Texts and tweets – David Crystal discusses myths and realities

English: David Crystal signing a book at the H...

(Photo credit: Wikipedia)

I came across this on You Tube this afternoon, and I couldn’t resist sharing it with you all. It is always a pleasure to listen to David Crystal discussing language, and his views on what is happening in English are sharp and refreshing. Enjoy!

TESOL Spain – Convention 2014, Call for Papers

Convention 2014

The TESOL Spain Convention next year will take place on 7th – 9th March, 2014 at the Universidad Complutense de Madrid. The theme is ’21st Century Teaching on the Move’, and the online submission of speaker proposals will be open from 1st September to 31st October. More information will be available from http://tesol-spain.org/

Related articles:

‘How to … exploit video in class’

‘Speaking exams: what to do … and what to avoid’

‘How to … (Page in association with TESOL Spain)’

Making Connections – My presentation at the Arenas Teaching Symposium

symposium2013

Here is the link to the presentation I gave at the II Arenas Teaching Symposium on Thursday. I hope that those of you who attended found it useful.

https://docs.google.com/file/d/0BwvhQiYtN7sRUHprdVdLV19qRU0/edit?usp=sharing

Can English native speakers adapt to a lingua franca world?

Here is an article which discusses the position of the native speaker in an ELF world. A very interesting perspective.

ELFA project

Academia is a world of its own. Linguistic controversies are fought among scholars with little interest from the outside world. There was outrage in response to early propositions that English used as a lingua franca (ELF) should be studied as a legitimate form of English in its own right, and not as perpetually deficient “learner language”. Yet, the ELF world outside kept communicating, and 15-or-so years since the pioneers of ELF research fought their early battles, academics are gradually recognising the uncontroversial and obvious linguistic reality around them.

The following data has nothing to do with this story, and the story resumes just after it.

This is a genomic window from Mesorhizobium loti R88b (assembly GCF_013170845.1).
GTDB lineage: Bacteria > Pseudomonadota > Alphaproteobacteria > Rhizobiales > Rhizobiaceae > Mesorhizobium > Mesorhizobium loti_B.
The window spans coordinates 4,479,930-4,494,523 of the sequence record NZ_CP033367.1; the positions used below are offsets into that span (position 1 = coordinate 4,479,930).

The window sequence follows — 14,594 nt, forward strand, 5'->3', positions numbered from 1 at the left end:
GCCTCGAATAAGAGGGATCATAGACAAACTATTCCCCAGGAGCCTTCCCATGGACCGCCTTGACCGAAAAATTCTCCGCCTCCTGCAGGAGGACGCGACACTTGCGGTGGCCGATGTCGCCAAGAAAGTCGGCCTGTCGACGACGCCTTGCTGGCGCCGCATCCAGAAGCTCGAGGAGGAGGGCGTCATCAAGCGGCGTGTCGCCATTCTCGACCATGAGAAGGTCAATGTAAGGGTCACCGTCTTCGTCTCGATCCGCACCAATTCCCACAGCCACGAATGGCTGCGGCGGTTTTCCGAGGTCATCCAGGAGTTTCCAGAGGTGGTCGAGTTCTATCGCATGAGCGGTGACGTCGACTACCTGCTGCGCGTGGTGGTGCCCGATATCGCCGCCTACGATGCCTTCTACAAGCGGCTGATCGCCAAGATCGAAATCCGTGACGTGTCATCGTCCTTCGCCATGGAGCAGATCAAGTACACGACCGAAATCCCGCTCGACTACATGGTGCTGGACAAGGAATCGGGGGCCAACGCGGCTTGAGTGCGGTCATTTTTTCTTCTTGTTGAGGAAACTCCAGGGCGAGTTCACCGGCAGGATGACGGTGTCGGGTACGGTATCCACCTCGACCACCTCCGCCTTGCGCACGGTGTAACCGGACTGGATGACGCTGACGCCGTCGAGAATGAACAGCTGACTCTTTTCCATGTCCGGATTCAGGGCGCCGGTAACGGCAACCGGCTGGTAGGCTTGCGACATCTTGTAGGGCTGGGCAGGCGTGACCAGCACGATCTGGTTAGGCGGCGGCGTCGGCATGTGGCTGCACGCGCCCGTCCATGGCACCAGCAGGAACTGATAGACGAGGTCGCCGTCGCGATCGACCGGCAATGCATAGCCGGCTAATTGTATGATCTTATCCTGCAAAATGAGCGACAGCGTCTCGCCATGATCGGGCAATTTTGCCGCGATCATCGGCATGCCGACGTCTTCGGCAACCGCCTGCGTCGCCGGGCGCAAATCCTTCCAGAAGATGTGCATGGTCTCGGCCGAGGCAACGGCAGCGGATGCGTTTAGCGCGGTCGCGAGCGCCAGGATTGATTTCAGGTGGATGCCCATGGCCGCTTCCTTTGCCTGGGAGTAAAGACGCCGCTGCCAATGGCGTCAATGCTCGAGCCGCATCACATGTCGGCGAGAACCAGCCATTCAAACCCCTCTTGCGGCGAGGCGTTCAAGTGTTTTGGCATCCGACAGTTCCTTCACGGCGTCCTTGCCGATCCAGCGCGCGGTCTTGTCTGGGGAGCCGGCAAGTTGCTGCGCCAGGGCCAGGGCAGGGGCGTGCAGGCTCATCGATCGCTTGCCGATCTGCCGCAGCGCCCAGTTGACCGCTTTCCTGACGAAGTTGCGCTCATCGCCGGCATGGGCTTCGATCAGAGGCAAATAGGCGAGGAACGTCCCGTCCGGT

While academia moves at the speed of, well, academia, I’ve always had more hope for business. English as a lingua franca of business (BELF) is nothing new, and as with academic ELF, there are English native speakers in the mix. How do they adjust to their ELF surroundings? People in business are motivated by money, which motivates efficiency, which motivates doing things…

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English spelling is terrible. Other languages are worse. – The Week

Here’s a great article by James Harbeck on The Week, which probably won’t console those who are suffering with English spelling too much.

sleep-on-books-1.10.12

http://theweek.com/article/index/243445/english-spelling-is-terrible-other-languages-are-worse

Identity in foreign language learning and teaching: why listening to our students’ and teachers’ voices really matters | TeachingEnglish | British Council | BBC

See on Scoop.itDavid Bradshaw ESOL

RT @TESOLatMQ: Identity in foreign lang learning and teaching: why listening to our s’s and t’s voices really matters #TESOL #AusELT http://t.co/mezjqq8R7P

David Bradshaw‘s insight:

This addresses a very serious issue in ELT.

See on www.teachingenglish.org.uk